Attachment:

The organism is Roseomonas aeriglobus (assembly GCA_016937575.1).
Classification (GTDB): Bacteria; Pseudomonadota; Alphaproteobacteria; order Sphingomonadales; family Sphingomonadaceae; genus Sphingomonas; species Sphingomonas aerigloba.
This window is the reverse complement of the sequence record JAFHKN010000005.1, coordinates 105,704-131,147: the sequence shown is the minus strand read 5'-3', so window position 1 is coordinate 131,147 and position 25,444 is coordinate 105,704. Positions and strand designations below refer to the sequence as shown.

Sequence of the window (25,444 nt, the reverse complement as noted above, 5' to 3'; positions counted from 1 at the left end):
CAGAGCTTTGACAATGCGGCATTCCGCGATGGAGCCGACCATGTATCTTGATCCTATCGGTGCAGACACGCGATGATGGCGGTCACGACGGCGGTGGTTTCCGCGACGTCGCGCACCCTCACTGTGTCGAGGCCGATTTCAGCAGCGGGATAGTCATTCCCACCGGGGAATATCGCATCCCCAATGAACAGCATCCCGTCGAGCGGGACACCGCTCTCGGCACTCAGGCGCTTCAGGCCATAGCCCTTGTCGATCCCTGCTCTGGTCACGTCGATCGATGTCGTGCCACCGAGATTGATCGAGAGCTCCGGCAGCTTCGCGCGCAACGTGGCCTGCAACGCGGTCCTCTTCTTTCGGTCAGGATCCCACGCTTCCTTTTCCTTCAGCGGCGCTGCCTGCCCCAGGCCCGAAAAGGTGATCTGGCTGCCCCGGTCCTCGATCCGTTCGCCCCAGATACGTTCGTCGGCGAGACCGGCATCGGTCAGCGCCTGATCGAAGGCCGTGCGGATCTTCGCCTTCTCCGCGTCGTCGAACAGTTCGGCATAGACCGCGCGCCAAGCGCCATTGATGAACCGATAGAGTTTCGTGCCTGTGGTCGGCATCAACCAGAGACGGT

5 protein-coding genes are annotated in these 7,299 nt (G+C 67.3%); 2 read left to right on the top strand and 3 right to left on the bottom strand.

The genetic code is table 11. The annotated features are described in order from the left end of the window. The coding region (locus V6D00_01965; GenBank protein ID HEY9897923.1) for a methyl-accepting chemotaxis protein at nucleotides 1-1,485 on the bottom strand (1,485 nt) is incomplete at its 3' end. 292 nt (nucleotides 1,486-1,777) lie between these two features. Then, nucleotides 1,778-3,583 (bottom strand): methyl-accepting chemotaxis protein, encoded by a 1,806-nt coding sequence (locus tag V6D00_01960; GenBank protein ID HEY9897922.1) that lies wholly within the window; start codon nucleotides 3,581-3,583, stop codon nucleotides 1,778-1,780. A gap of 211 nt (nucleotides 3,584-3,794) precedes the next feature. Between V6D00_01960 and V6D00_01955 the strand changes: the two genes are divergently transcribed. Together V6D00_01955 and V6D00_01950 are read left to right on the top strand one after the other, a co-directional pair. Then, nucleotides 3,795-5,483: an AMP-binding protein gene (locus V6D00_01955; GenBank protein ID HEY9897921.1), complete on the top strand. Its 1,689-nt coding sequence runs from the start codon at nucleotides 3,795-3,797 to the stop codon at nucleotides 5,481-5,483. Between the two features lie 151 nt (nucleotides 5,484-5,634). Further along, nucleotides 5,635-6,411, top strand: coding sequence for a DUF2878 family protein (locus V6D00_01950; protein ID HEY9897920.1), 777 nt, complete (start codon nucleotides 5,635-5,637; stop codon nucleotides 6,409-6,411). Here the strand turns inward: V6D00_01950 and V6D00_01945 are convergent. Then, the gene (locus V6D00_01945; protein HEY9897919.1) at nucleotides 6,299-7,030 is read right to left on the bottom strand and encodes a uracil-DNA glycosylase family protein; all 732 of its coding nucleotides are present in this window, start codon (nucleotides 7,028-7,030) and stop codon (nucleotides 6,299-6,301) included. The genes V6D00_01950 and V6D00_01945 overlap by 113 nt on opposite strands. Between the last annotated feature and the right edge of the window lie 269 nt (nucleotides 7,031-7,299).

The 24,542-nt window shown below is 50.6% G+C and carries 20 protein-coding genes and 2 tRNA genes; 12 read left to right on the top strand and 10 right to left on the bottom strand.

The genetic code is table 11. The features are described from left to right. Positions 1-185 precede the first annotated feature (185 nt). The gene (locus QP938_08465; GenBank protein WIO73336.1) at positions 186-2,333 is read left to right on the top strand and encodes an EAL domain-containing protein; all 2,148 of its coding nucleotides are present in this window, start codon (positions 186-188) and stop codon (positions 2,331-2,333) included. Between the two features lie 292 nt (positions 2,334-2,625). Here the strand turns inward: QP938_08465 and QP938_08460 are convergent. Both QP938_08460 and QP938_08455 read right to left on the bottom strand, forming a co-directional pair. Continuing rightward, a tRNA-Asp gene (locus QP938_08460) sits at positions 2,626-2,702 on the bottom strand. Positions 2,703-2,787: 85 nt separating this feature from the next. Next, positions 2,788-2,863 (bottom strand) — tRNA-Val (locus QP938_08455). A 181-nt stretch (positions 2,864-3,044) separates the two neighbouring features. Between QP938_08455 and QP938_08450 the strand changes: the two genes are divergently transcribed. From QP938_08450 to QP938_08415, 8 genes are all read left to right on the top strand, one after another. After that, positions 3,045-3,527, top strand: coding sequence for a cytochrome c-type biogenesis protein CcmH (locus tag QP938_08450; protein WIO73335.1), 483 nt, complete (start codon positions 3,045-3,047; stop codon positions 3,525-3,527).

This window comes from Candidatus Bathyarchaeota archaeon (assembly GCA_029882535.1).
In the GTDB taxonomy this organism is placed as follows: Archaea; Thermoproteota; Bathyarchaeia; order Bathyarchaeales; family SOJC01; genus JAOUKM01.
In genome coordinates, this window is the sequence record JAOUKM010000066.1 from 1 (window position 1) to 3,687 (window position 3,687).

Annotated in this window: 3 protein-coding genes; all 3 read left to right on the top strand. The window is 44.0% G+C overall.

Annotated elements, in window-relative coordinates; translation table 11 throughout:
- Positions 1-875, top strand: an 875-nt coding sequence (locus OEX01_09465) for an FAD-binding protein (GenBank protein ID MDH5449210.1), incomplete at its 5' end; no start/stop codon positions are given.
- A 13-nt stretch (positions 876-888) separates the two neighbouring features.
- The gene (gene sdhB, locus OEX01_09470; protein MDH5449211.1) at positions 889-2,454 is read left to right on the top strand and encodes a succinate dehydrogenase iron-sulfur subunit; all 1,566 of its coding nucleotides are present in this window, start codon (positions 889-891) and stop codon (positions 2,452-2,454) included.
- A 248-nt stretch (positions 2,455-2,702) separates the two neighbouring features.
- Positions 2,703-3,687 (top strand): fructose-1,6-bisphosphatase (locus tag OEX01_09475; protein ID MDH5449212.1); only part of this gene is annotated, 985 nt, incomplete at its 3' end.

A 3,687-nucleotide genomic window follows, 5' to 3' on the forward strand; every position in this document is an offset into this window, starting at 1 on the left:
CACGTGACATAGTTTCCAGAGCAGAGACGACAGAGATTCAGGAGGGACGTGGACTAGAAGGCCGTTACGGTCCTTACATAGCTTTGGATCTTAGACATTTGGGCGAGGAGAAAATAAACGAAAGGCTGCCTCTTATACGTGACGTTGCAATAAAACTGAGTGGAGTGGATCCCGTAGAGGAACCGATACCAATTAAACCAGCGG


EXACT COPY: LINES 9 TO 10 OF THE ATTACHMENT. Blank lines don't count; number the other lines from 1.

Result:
The genetic code is table 11. The features are described from left to right. Positions 1-185 precede the first annotated feature (185 nt). The gene (locus QP938_08465; GenBank protein WIO73336.1) at positions 186-2,333 is read left to right on the top strand and encodes an EAL domain-containing protein; all 2,148 of its coding nucleotides are present in this window, start codon (positions 186-188) and stop codon (positions 2,331-2,333) included. Between the two features lie 292 nt (positions 2,334-2,625). Here the strand turns inward: QP938_08465 and QP938_08460 are convergent. Both QP938_08460 and QP938_08455 read right to left on the bottom strand, forming a co-directional pair. Continuing rightward, a tRNA-Asp gene (locus QP938_08460) sits at positions 2,626-2,702 on the bottom strand. Positions 2,703-2,787: 85 nt separating this feature from the next. Next, positions 2,788-2,863 (bottom strand) — tRNA-Val (locus QP938_08455). A 181-nt stretch (positions 2,864-3,044) separates the two neighbouring features. Between QP938_08455 and QP938_08450 the strand changes: the two genes are divergently transcribed. From QP938_08450 to QP938_08415, 8 genes are all read left to right on the top strand, one after another. After that, positions 3,045-3,527, top strand: coding sequence for a cytochrome c-type biogenesis protein CcmH (locus tag QP938_08450; protein WIO73335.1), 483 nt, complete (start codon positions 3,045-3,047; stop codon positions 3,525-3,527).

This window comes from Candidatus Bathyarchaeota archaeon (assembly GCA_029882535.1).